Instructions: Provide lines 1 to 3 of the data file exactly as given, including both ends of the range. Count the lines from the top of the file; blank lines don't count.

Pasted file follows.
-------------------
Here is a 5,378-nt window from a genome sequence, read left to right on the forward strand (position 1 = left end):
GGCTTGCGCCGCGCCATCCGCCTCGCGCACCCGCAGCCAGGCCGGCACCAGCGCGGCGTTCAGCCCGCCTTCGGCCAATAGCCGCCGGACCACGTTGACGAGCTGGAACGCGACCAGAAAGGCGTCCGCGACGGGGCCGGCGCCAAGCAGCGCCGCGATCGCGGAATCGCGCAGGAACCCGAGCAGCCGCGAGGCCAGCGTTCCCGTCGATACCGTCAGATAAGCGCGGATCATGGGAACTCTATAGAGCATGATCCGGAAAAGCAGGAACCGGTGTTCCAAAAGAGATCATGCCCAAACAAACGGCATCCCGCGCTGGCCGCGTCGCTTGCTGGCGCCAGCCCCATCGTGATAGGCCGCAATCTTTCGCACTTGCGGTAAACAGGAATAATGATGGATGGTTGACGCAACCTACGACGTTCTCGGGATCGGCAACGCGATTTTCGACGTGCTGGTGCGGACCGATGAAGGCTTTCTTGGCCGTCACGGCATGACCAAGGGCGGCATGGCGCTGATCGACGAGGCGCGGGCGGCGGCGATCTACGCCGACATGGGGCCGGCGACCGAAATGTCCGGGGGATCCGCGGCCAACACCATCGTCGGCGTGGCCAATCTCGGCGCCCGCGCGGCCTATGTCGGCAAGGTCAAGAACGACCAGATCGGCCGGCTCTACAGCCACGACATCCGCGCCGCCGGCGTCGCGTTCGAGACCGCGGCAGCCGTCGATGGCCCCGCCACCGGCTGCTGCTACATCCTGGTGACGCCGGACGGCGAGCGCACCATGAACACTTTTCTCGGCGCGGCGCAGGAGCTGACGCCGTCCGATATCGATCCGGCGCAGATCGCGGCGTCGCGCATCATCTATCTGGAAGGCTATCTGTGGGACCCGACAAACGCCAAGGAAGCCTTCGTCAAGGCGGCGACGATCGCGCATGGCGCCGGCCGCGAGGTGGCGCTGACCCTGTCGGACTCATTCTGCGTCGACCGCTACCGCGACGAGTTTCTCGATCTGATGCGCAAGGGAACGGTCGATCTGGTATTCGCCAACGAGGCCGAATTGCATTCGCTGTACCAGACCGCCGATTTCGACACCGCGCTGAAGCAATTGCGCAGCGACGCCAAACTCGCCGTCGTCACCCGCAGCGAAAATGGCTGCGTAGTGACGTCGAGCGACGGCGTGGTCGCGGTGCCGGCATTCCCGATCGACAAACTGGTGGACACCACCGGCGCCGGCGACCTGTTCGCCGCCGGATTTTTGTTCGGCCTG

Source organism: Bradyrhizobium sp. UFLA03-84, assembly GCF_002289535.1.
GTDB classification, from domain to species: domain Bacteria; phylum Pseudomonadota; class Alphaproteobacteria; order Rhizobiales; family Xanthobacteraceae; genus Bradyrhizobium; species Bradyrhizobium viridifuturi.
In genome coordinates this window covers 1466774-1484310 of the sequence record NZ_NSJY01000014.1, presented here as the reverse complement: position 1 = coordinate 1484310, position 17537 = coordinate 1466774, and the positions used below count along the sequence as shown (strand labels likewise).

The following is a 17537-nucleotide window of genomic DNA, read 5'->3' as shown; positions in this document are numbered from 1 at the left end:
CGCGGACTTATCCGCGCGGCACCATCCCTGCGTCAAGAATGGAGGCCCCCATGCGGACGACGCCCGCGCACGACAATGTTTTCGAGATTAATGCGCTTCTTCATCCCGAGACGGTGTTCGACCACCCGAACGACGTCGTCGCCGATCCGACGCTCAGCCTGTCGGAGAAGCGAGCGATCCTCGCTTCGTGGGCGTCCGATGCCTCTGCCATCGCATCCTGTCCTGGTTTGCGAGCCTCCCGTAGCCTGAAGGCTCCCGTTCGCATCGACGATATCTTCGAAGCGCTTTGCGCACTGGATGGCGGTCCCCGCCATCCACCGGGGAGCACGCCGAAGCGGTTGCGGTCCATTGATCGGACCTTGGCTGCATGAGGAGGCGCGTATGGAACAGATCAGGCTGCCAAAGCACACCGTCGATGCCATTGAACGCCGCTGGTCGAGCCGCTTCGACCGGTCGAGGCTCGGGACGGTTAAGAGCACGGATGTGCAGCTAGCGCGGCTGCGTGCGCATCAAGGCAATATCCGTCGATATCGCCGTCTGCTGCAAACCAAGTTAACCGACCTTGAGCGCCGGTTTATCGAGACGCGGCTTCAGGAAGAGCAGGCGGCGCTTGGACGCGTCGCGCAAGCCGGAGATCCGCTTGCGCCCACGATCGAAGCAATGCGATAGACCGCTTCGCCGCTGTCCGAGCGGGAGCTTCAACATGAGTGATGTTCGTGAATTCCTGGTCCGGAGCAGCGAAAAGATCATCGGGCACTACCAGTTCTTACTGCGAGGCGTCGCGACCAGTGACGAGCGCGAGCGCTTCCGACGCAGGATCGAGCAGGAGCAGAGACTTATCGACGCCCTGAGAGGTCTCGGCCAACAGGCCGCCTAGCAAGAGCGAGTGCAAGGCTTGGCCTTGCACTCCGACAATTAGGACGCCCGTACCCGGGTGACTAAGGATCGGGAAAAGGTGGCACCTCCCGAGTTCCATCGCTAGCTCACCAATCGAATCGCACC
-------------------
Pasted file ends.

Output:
Here is a 5,378-nt window from a genome sequence, read left to right on the forward strand (position 1 = left end):
GGCTTGCGCCGCGCCATCCGCCTCGCGCACCCGCAGCCAGGCCGGCACCAGCGCGGCGTTCAGCCCGCCTTCGGCCAATAGCCGCCGGACCACGTTGACGAGCTGGAACGCGACCAGAAAGGCGTCCGCGACGGGGCCGGCGCCAAGCAGCGCCGCGATCGCGGAATCGCGCAGGAACCCGAGCAGCCGCGAGGCCAGCGTTCCCGTCGATACCGTCAGATAAGCGCGGATCATGGGAACTCTATAGAGCATGATCCGGAAAAGCAGGAACCGGTGTTCCAAAAGAGATCATGCCCAAACAAACGGCATCCCGCGCTGGCCGCGTCGCTTGCTGGCGCCAGCCCCATCGTGATAGGCCGCAATCTTTCGCACTTGCGGTAAACAGGAATAATGATGGATGGTTGACGCAACCTACGACGTTCTCGGGATCGGCAACGCGATTTTCGACGTGCTGGTGCGGACCGATGAAGGCTTTCTTGGCCGTCACGGCATGACCAAGGGCGGCATGGCGCTGATCGACGAGGCGCGGGCGGCGGCGATCTACGCCGACATGGGGCCGGCGACCGAAATGTCCGGGGGATCCGCGGCCAACACCATCGTCGGCGTGGCCAATCTCGGCGCCCGCGCGGCCTATGTCGGCAAGGTCAAGAACGACCAGATCGGCCGGCTCTACAGCCACGACATCCGCGCCGCCGGCGTCGCGTTCGAGACCGCGGCAGCCGTCGATGGCCCCGCCACCGGCTGCTGCTACATCCTGGTGACGCCGGACGGCGAGCGCACCATGAACACTTTTCTCGGCGCGGCGCAGGAGCTGACGCCGTCCGATATCGATCCGGCGCAGATCGCGGCGTCGCGCATCATCTATCTGGAAGGCTATCTGTGGGACCCGACAAACGCCAAGGAAGCCTTCGTCAAGGCGGCGACGATCGCGCATGGCGCCGGCCGCGAGGTGGCGCTGACCCTGTCGGACTCATTCTGCGTCGACCGCTACCGCGACGAGTTTCTCGATCTGATGCGCAAGGGAACGGTCGATCTGGTATTCGCCAACGAGGCCGAATTGCATTCGCTGTACCAGACCGCCGATTTCGACACCGCGCTGAAGCAATTGCGCAGCGACGCCAAACTCGCCGTCGTCACCCGCAGCGAAAATGGCTGCGTAGTGACGTCGAGCGACGGCGTGGTCGCGGTGCCGGCATTCCCGATCGACAAACTGGTGGACACCACCGGCGCCGGCGACCTGTTCGCCGCCGGATTTTTGTTCGGCCTG

Source organism: Bradyrhizobium sp. UFLA03-84, assembly GCF_002289535.1.